Tools of Credit Risk Management

The instruments and tools, through which credit risk management is carried out, are detailed below:►Exposure Ceilings ►Review/Renewal ►Risk Rating Model ►Risk based scientific pricing ►Portfolio Management ►Loan Review Mechanism

Risk Rating Model
Credit Audit is conduced on site, i.e. at the branch that has appraised the advance and where the main operative limits are made available
 

The model may consist of minimum of six grades for performing and two grades for nonperforming assets

The need for the adoption of the credit riskrating model is on account of the following aspects

► Disciplined way of looking at Credit Risk ► Reasonable estimation of the overall health status of an account captured under Portfolio approach ► Impact of a new loan asset on the portfolio can be assessed ► The co-relation or co-variance between different sectors of portfolio measures the inter relationship between assets ► Concentration risks are measured in terms of additional portfolio risk arising on account of increased exposure to a borrower/group or co-related borrowers. ► Need for Relationship Manager to capture, monitor and control the over all exposure to high value customers ► Active approach of credit portfolio management ► Pricing of credit risk on a scientific basis linking the loan price to the risk involved therein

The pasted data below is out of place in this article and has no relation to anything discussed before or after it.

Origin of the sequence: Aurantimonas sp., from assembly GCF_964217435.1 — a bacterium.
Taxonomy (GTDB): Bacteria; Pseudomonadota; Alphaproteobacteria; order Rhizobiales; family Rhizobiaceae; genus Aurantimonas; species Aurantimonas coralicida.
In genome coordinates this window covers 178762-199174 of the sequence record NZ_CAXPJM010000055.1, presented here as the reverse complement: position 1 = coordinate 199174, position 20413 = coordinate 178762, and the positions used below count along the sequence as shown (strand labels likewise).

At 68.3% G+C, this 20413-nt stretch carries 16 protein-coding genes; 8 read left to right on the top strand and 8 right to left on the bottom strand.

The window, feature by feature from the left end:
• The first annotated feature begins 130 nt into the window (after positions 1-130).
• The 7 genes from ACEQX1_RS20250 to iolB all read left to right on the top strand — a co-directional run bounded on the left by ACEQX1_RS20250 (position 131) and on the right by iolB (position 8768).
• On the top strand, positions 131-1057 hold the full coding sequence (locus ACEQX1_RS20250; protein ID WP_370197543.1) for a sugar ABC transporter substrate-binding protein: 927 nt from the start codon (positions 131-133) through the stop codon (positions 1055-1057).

Exposure risk is the loss of amount outstanding at the time of default as reduced by the recoverable amount.
  

The loss in case of default is D* X * (I-R)
 

Where D is Default percentage, X is the Exposure Value and R is the recovery rate

 

Credit Risk is measured through :– Probability of Default (POD) and – Loss Given Default (LGD) Exposure at Default (EaD):-bank’s exposure to the borrower at the time of default

 

ELGD:- The extent of provisioning required could be estimated from the expected Loss Given Default(ELGD)  ELGD = POD x LGD x EaD

Section 2

Operational Risks

Operational Risks
• Operational risk, though defined as any risk that is not categorized as market or credit risk, is the risk of loss arising from inadequate or failed internal processes, people and systems or from external events. Banks live with the risks arising out of Human errors, Financial fraud, Natural Disasters. Exponential growth in the use of technology and increase in global financial inter linkages are the two primary changes that contributed to such risks. Operational risk events are associated with weak links in internal control procedures. Operational risk involves breakdown in internal controls and corporate governance leading to error, fraud, performance failure, compromise on the interest of the bank resulting in

• • • •

• • • •

Operational Risk Management
• In order to mitigate this, internal control and internal audit systems are used as the primary means.


• Risk education for familiarizing the complex operations at all levels of staff can also reduce operational risk.


• Putting in place proper corporate governance practices by itself would serve as an effective risk management tool.